The Ministry of the Environment on Dec. 21 showed a panel of experts a policy of not decontaminating most of the forests in Fukushima Prefecture that are far from residential areas and where people do not usually enter.
The ministry came up with the policy because an increase in airborne radiation levels in residential areas brought on by the spread of radioactive materials has not been confirmed and because removing fallen leaves could have adverse effects such as the outflow of top soil. None of the panel members had objections over the policy, and the environment ministry is to revise its decontamination guidelines accordingly.
Forests account for 70 percent of Fukushima Prefecture's total area. The government was meant to remove fallen leaves and the like from forests within 20 meters from living areas as well as from areas where people routinely enter for activities such as mushroom cultivation and camping. But no decision had been made on what to do for other areas.
According to the ministry, in the areas where it plans not to decontaminate, about 80 percent of radioactive materials that adhered to leaves and branches at the time of the 2011 nuclear meltdowns have remained in surface soil and the spread of radioactive materials affecting airborne radiation levels in living areas has not been confirmed. Furthermore, the ministry said that any outflow of radioactive materials triggered by rainfall and other factors has not been confirmed.
Meanwhile, if accumulated fallen leaves and the like were to be removed from a wide area, it is feared to have adverse effects such as the outflow of top soil. Because of this, the ministry deemed it appropriate to prevent fallen leaves and top soil containing radioactive materials from flowing out by installing fences and sandbags rather than decontaminating forests. At the same time, the ministry will set out to revive forests. An environment ministry official in charge said, "It is difficult to decontaminate all of the forests and there could be adverse effects from such work. We have selected the best method for local people."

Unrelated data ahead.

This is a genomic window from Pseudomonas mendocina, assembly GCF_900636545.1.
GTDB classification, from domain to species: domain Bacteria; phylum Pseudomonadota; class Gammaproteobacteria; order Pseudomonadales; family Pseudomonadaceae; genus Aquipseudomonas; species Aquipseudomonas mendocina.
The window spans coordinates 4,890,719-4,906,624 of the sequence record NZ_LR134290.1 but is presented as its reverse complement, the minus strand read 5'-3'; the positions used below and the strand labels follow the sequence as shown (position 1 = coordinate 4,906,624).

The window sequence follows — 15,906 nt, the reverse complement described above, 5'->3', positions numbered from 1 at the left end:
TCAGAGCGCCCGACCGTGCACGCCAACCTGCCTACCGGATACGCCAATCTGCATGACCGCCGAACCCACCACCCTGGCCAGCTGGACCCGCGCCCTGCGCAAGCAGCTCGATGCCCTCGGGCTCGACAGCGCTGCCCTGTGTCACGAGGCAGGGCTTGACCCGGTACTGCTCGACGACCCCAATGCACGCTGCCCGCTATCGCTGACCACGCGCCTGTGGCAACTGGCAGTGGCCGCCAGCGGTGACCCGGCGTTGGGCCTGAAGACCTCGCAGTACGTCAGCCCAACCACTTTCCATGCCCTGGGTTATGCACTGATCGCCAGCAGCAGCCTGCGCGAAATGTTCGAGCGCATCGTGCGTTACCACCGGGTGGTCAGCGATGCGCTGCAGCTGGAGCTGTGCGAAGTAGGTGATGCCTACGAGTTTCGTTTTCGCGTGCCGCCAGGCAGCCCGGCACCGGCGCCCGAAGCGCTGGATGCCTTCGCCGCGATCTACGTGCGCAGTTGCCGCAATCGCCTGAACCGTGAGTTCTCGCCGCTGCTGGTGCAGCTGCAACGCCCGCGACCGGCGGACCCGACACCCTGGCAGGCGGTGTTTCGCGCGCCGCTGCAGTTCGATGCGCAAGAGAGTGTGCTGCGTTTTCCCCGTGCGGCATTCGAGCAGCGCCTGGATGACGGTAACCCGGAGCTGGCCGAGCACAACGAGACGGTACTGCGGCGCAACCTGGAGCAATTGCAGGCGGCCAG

The environment ministry's plan has sparked criticism and anxiety among some local residents in Fukushima Prefecture, including those in forestry cooperatives and those who are trying to return to their hometowns.
The forestry cooperative in the Fukushima Prefecture village of Iitate, whose entire population has been evacuated, has demanded the government decontaminate the forests so that it could resume its business operations after the evacuation order is lifted. Forests account for 80 percent of the total area of the village. Forestry cooperative chief Chohei Sato, 64, said, "There are places where workers cannot enter because radiation levels are high. Unless they are decontaminated, we won't be able to engage in forestry like the way we did before the nuclear accident."
Under the government policy, on the other hand, the government is to call on foresters and other relevant people to maintain forests by doing such things as thinning in areas where airborne radiation levels are 2.5 microsieverts per hour or lower -- levels that do not require controlling of radiation exposure doses. That's because if weeds and the like grow in forests, they are expected to be effective in preventing radioactive soil from flowing out to living areas.
Kimio Akimoto, 68-year-old chief of the Futaba regional forestry cooperative, said, "Workers might not come here due to anxiety over radiation. If something happens to their health, it will be the cooperative that should take responsibility for that. We do not want the government to leave it solely in the hands of people on the spot."
The Fukushima Prefecture village of Katsurao located in a mountainous area in the Abukuma Highland is seeking to have the evacuation order lifted in the spring of 2016. A 77-year-old woman, who is thinking of cultivating vegetables in the village after the evacuation order is lifted, said, "I really want the government to decontaminate so that we can live without fear. But (forgoing decontamination) cannot be helped if time and money are needed. If that is the case, I want them instead to properly improve our living strongholds."
The government says it will install prevention fences and the like if the outflow of radioactive soil is feared to affect living areas. Hidenori Endo, 73, who serves as administrative head of the Shimokatsurao district in the Katsurao village, said, "I wonder if we can completely prevent the outflow of soil. There are limitations as mountains are extensive."